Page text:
Joseph Kimball is a true cowboy at heart, really. When doctors discovered a congenital heart problem last year, they suggested he get his defective aortic valve replaced with a mechanical, metal valve. When he got a second opinion and discovered he could instead get a bovine tissue valve, from a cow, with no blood thinners required, he jumped at the chance.
Joseph Kimball is a true cowboy at heart, really.
When doctors discovered a congenital heart problem last year, they suggested he get his defective aortic valve replaced with a mechanical, metal valve.
However, Kimball would have to give up his career because he would have to be on blood thinners for the rest of his life.
When he got a second opinion and discovered he could instead get a bovine tissue valve, from a cow, with no blood thinners required, he jumped at the chance. This would allow Kimball to continue his passion for riding, roping and working with horses.
"It kind of fit," said Kimball, 46, who lives in Queen Creek with his wife and two daughters. "I tell people I'm a cowboy at heart, but my friends just laugh and say I'm full of bull."
Kimball thought he was just out of shape when he first started feeling lethargic. Then he got really sick last October, started coughing up blood and lost a lot of weight. He flew home from a rodeo after he couldn't even walk to the barn.
Doctors told him his kidneys and liver were failing, and his heart function was down to 10 percent. If he hadn't gone to the hospital when he did, he would have died within days, Kimball was told by his doctors.
Kimball needed his defective aortic valve replaced, and that's when he made the choice to go the animal tissue route.
On Jan. 13, Kimball had the four-hour surgery at St. Joseph's Hospital and Medical Center in Phoenix.
Besides his defective aortic valve, Kimball also had an aneurysm, or ballooning of his aorta, "which added to the complexity of his procedure," said Lishan Aklog, chief of cardiovascular surgery at St. Joseph's Heart and Lung Institute, who performed the surgery.
Kimball also developed a heart arrhythmia, which is an irregular heartbeat, and had two cardiac arrests after the surgery. He now temporarily has a pacemaker to shock his heart if he has any other problems.
"His heart was weakened because it was pumping through the blocked valve," Aklog said. "People who have a weakened heart are prone to developing bad arrhythmia. What was unique about him is how sick he was."
The procedure was also done through the least invasive approach, so Kimball could go back to being active as soon as possible, Aklog said.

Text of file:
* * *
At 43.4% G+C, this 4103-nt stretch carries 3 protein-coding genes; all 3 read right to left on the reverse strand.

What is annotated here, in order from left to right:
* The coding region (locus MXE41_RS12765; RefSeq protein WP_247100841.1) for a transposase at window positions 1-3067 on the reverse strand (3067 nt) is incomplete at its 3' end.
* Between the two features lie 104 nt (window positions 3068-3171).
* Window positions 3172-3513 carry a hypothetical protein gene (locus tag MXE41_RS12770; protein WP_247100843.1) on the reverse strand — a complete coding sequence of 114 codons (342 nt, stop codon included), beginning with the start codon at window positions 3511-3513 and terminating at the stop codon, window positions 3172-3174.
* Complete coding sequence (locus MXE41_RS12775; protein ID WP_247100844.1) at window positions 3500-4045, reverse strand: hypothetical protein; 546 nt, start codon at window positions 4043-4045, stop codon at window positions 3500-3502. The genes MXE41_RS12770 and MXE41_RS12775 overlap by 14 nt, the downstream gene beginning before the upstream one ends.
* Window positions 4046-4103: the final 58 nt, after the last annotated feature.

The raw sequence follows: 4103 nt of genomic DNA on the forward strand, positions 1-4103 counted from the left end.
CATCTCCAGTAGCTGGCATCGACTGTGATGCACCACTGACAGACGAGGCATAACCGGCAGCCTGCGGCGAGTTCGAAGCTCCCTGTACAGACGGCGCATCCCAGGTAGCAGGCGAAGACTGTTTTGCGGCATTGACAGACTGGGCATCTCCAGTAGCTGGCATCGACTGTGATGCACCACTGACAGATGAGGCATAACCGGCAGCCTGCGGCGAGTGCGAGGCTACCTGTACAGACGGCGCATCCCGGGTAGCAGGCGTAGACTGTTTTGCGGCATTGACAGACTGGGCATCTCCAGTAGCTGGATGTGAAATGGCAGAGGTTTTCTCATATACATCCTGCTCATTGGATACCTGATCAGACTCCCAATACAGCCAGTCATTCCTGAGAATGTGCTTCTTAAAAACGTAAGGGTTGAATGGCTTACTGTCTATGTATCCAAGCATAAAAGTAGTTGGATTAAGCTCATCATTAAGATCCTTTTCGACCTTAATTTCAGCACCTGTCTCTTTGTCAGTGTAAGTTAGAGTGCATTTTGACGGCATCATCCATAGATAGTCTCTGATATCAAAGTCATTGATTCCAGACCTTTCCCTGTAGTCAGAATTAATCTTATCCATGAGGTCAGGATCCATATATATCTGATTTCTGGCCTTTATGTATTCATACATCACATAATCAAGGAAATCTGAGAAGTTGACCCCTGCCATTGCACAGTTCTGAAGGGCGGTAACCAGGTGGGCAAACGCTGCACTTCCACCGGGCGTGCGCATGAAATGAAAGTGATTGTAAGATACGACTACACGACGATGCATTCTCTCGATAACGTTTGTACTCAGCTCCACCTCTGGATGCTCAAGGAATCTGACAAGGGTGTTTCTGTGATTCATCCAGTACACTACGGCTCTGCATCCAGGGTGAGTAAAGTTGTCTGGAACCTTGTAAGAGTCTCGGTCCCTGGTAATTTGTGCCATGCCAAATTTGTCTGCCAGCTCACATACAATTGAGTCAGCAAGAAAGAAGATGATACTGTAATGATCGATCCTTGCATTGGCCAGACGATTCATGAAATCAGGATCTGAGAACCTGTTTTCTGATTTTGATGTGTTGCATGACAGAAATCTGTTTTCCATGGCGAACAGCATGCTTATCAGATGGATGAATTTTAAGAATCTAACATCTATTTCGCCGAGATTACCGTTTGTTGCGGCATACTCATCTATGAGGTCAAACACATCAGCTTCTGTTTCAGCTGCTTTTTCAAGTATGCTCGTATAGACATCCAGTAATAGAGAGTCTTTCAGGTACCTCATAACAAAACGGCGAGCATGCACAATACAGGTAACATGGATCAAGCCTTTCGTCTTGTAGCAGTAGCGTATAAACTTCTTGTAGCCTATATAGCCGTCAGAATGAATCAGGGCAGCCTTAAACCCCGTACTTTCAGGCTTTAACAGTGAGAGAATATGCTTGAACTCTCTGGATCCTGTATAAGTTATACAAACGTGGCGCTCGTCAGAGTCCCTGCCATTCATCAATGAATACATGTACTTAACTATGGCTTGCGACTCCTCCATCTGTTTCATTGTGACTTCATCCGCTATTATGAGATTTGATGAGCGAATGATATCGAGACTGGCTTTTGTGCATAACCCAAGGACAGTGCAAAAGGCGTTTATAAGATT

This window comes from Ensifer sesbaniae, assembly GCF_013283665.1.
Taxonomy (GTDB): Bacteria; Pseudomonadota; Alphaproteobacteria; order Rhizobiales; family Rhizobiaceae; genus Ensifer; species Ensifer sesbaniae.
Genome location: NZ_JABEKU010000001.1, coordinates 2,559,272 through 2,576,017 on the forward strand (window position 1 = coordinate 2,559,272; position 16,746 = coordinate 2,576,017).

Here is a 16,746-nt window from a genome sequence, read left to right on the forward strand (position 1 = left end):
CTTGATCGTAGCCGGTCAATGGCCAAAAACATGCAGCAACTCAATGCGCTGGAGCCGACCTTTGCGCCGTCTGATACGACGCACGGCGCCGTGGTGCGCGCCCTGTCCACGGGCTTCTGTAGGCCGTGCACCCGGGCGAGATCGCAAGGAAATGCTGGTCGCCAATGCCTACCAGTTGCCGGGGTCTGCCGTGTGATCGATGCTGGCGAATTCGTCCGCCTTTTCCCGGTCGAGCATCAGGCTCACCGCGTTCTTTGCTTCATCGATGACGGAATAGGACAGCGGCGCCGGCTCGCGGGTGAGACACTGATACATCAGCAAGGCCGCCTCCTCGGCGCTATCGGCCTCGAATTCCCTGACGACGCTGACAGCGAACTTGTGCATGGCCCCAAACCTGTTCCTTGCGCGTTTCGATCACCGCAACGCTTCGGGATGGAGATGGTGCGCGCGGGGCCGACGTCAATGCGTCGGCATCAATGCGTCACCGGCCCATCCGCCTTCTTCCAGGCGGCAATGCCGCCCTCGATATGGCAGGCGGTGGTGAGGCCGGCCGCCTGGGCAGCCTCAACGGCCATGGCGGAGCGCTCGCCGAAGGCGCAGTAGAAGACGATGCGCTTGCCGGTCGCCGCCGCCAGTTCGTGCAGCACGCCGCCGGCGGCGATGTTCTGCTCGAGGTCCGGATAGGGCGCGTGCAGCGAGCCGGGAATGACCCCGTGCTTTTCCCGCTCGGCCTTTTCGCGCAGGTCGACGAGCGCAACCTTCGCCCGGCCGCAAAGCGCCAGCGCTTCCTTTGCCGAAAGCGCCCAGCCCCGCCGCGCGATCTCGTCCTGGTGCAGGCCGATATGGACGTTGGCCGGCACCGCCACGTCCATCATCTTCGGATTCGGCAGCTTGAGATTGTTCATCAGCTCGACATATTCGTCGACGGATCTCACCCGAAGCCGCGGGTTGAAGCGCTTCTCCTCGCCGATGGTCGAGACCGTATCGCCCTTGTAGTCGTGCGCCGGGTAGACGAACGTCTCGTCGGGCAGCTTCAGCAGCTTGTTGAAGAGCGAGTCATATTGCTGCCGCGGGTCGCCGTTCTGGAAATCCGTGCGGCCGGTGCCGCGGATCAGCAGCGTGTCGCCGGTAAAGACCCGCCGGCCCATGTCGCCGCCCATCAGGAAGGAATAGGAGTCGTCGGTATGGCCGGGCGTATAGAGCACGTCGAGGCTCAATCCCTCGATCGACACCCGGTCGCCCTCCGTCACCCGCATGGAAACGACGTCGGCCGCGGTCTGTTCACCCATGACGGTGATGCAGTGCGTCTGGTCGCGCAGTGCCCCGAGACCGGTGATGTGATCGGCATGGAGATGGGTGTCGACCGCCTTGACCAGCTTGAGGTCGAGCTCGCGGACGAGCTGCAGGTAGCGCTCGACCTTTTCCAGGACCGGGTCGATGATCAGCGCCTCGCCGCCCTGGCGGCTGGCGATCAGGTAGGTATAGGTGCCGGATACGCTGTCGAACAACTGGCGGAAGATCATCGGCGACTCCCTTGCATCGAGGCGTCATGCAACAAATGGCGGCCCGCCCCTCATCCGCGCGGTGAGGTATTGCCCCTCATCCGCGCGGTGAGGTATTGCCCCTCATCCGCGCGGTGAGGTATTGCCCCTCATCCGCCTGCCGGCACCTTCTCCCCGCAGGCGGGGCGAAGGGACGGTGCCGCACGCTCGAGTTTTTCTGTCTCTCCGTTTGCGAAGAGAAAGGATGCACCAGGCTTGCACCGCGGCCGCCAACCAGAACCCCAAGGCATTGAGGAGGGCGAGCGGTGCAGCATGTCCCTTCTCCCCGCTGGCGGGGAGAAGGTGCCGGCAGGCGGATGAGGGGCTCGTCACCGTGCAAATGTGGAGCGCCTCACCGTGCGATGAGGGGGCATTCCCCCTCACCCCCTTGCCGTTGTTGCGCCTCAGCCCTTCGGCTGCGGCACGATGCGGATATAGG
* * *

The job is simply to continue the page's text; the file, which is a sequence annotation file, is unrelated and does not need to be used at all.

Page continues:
"He's done amazingly well," Aklog said. "The reason he's doing so well is he's a very positive, upbeat guy. His heart function has improved dramatically."
Within four weeks of his surgery, Kimball was back riding his horses and has since competed in a couple of rodeos.
"Man, can I breathe now," said Kimball, while patting the neck of his horse, Screamin' Turbo, at a friend's horse arena in Gilbert. "Doctors told me it was like a gorilla was stepping on a hose, and now the gorilla has stepped off."
Getting back to his horses was important to Kimball. Although he'd been around houses since he was a little boy, it wasn't until he was 35 years old that he decided to get into the roping arena.
He changed his career from drawing landscapes to training horses, team roping and farrier work.
"I've always loved how horses smell," said Kimball, who is helping a friend now at a rodeo in San Juan Capistrano, Calif. "They're magnificent animals. They teach you so much, if you just listen to them."
Kimball said he learned from the best professional rodeo cowboys and farriers and is now one classification away from being a professional.
He has won horse trailers, saddles, belt buckles and money, and he travels frequently to compete and help friends in rodeos around the country.
His next rodeo is around Labor Day in Flagstaff.
"In life, it's not if you can, but if you will," Kimball said. "This is also something I can do with my girls."
Kimball has been married to his wife, Deena, for 11 years. He also has two daughters; Rachel, a Higley High School senior, and Kaycee Jo, a second-grader at Benjamin Franklin Charter School in Queen Creek.
"I think sometimes in life, these things (health problems) make you appreciate what you have," Kimball said. "Now I just have to get 100 percent better.
"Many people don't get a second chance like that."